These incomplete accounts of last year’s events served up piecemeal by pro-independence leaders and, more recently, by some of the ideologues of “the process” who normally operate in the shadows, come in a fractured political scene in which few Catalans know who to vote for any more. The loss of confidence in traditional political forces in Catalonia is general and new initiatives are treated with suspicion. It is not the best scenario for those intent on continuing to pursue that most elusive of beasts: the Catalan Republic. A kind of Stockholm syndrome seems to have spread from the political hostages, now held in Catalan jails, to their mouthpieces guiltily roaming the corridors of the parliament. The political side to the pro-independence movement has ended up looking like the the various factions fighting for the freedom of Judaea in Monty Python’s Life of Brian.
With so many strands to the unravelled rope and no clear destination, the movement has gone backwards, as was intended. To hear pro-independence leaders admit to underestimating the Spanish State is particularly disheartening to those with a knowledge of Catalan history. The Spanish State and the Spanish right do not indulge in navel-gazing, they do not do self-criticism, they do not say sorry, they never admit guilt and, most importantly, they never take their eyes off the prize. They will stop at nothing for the oneness of Spain. To bluff the Spanish State without a plan B was a great mistake. To overestimate it by expecting dialogue at the eleventh hour was another. In a game of poker, knowing your opponent’s mind is key. It was as if the Catalans had merely learnt the rules, while the Spanish had planned how to win and had no qualms about cheating. Either way there was only ever one winner in last year’s face-off: the unsqueamish side with no scruples. Too many pro-independence politicians had, and continue to have, their eyes on the crumbs that might fall once again from the table, rather than the main course. They are giving precedence to the success, or survival, of their parties rather than that of the pro-independence movement.
The need to secede
Yet more than two million Catalans still yearn for the Republic. As if their disappointment and frustration at their politicians and the events of the past year were not enough, they have been subjected to a high level of judicial repression, restrictions to their rights to free speech, assembly and protest, all of which has been designed to silence them and sow fear. Spanish nationalist politicians and media have also covered them in phobic mockery and derision, adding insult to injury. Catalan republicans are too accepting of the criticism of what they believe in. They are too used to it. They are, however, not as good at sticking together as the Spanish right. The assault on their identity and beliefs has been deliberate, relentless and merciless.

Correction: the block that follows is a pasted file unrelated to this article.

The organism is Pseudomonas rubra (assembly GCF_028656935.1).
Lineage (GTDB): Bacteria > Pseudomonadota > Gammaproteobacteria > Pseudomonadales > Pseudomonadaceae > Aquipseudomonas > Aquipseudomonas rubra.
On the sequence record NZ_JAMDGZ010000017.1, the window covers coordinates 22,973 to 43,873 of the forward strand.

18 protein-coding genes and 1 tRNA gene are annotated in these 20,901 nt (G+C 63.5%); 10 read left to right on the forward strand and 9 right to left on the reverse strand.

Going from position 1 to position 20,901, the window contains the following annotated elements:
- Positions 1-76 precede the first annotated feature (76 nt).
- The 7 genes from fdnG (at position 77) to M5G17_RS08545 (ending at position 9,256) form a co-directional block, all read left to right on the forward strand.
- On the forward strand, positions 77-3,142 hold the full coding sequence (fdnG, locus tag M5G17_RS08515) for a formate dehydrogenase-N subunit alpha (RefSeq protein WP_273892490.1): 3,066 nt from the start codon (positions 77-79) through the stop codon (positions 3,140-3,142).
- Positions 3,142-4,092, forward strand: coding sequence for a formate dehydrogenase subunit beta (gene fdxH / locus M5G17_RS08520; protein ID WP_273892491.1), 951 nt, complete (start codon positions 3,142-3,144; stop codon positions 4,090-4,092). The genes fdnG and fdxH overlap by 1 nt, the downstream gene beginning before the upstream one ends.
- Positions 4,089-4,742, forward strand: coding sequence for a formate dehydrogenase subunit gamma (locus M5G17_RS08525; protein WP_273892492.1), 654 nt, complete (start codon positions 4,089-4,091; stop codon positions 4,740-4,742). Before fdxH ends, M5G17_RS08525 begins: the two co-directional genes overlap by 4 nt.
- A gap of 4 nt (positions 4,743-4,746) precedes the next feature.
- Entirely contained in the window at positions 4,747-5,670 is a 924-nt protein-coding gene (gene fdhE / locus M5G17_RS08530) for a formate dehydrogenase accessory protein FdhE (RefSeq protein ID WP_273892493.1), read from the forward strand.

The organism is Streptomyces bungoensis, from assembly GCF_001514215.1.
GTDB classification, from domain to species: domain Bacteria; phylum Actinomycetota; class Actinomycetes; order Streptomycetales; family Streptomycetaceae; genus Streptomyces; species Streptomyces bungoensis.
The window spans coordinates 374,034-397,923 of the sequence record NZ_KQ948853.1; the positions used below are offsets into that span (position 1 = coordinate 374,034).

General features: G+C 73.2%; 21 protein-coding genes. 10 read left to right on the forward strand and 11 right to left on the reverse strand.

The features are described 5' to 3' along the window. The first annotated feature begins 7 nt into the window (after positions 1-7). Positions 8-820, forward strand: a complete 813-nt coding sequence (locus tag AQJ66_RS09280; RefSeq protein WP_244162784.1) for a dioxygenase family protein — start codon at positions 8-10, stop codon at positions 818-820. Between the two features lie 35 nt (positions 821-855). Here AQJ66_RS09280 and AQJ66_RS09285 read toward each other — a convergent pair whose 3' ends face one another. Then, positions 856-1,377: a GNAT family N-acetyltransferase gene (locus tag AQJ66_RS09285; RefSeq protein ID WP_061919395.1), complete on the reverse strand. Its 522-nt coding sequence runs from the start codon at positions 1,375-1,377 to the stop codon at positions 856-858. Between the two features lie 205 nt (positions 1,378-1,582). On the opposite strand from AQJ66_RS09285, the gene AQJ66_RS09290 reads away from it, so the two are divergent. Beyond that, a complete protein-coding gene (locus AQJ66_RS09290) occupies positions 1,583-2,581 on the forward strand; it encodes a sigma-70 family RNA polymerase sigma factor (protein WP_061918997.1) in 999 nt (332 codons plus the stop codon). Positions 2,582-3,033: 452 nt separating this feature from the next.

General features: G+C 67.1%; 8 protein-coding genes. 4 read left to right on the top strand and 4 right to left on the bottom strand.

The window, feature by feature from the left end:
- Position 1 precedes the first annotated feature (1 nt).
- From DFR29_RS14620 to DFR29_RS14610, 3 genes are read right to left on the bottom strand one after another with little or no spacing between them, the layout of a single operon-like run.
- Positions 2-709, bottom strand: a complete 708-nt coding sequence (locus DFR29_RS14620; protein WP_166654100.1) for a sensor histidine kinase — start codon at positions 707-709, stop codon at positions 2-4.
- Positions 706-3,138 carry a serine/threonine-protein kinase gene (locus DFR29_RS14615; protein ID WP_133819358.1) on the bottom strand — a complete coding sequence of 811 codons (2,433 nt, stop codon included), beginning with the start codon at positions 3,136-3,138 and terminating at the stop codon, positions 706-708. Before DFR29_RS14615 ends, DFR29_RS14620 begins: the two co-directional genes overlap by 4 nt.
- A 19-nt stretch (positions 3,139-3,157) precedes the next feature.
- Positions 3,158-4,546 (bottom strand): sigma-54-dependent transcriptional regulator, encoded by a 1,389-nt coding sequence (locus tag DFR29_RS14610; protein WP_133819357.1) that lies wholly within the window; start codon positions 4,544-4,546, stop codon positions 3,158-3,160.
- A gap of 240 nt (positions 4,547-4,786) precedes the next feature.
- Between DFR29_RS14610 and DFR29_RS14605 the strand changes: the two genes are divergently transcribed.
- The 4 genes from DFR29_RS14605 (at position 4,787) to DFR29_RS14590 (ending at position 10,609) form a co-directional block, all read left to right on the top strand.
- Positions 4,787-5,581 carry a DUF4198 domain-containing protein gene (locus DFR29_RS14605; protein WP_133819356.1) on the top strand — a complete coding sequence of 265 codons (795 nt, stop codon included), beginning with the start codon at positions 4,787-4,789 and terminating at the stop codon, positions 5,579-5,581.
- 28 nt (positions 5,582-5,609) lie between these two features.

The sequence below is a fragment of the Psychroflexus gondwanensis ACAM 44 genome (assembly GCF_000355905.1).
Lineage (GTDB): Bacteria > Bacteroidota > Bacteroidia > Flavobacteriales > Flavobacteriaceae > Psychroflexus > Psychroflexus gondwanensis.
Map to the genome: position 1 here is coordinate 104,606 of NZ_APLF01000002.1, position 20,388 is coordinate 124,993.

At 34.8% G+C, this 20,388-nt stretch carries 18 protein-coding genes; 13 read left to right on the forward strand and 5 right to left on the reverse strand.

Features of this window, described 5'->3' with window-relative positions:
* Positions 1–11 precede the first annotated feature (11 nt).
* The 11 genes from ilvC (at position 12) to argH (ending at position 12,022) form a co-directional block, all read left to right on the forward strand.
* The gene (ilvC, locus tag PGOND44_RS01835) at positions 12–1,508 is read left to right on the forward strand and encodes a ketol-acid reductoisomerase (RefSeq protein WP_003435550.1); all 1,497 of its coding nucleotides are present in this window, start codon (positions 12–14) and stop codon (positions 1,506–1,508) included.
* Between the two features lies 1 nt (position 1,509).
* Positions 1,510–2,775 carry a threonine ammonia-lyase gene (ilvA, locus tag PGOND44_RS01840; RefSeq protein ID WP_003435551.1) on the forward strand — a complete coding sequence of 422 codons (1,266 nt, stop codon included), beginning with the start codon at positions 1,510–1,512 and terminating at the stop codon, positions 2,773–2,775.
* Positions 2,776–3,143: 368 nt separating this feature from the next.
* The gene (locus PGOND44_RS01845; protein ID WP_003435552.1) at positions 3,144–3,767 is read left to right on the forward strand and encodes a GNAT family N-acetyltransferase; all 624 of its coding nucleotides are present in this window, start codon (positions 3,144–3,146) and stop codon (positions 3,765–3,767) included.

Catalan secessionists have to learn to believe in themselves again. Their elected representatives have let them down and shown them up. Many are too angry for words and have withdrawn, others are involved in a frenzy of self-criticism, but they need to get over it or they are done for. They all know that unity is the key to future progress but see little chance of that occurring in the current climate of shifting political allegiances and mutual suspicion.
One could argue that the civil organisations are the answer, but ANC and Òmnium have themselves have become increasingly aligned over time. And many of the CDRs, demonised by the Spanish unionist politicians and the media and criminalised by the Spanish judiciary, are more moderate than their local ANC or Òmnium branches. The chances of another organisation being formed seem remote so Crida is the newest option but, for the moment, resembles too much of what has gone before. In fact, nobody knows what it will be yet, despite their claims. It could be stillborn, it could attract many that see no other option, it could be the new JuntsxCat. Add to this fractured landscape moves to hold primaries before all elections to involve more people from civil society in the day-to-day running of affairs and you get an idea of the general loss of faith that Catalans of all political persuasions have experienced over the past year.
The repression has taken its toll on everybody, but the repression to come could be even more brutal. Despite Pedro Sánchez’s promises, the persecution is not over. The Spanish State will keep coming back with more. More scorn, more misery and more punishment. And they will insist it is deserved and all will accept. What choice do they have? Thousands of Catalans have been accused of offences related to “the process”. The nature of Spanish power and its treatment of Catalonia and its citizens – especially the most Catalan among them – is at least now clear to all. The Spanish State’s decision to proceed with its case against the imaginary Catalan rebellion should convince all Catalan politicians of the pointlessness of their patience with this maddened state that thinks of only one thing – the oneness of Spain – regardless of morality or legality. The idea of Spain’s hooligan right and far-right forming a coalition that brings them to power in Spain should focus their minds further. Without the support of pro-independence parties, the current Spanish government could fall and who knows what might replace it. Right-wing populism is all the rage, after all. Everywhere. As the far-right rises across the continents, remember that in Spain there has been little else in the past century. Spain’s right-wing leaders are confrontational and inflammatory Spanish supremacists. They miss the violence and chaos of the past and are trying to provoke it in the present. Failing this, they invent it. Just as the Spanish judiciary does.
Despite the psychological pressure, there are still more than two million people in Catalonia absolutely convinced of the need to secede but lack the politicians and tools that can deliver it. In the meantime, as they wait for the tide to turn, they continue to do the thousands of little things that, taken as a whole, might one day bring about the Republic. It is better than doing nothing. It remains to be seen whether neutered Catalan politicians and Catalonia’s weary people can resolve their differences. Until they do, independence will remain a long, long way off and secessionists not minded to give up should prepare for a long haul. After the lukewarm summer and the tepid autumn, they are preparing for a cold hard winter.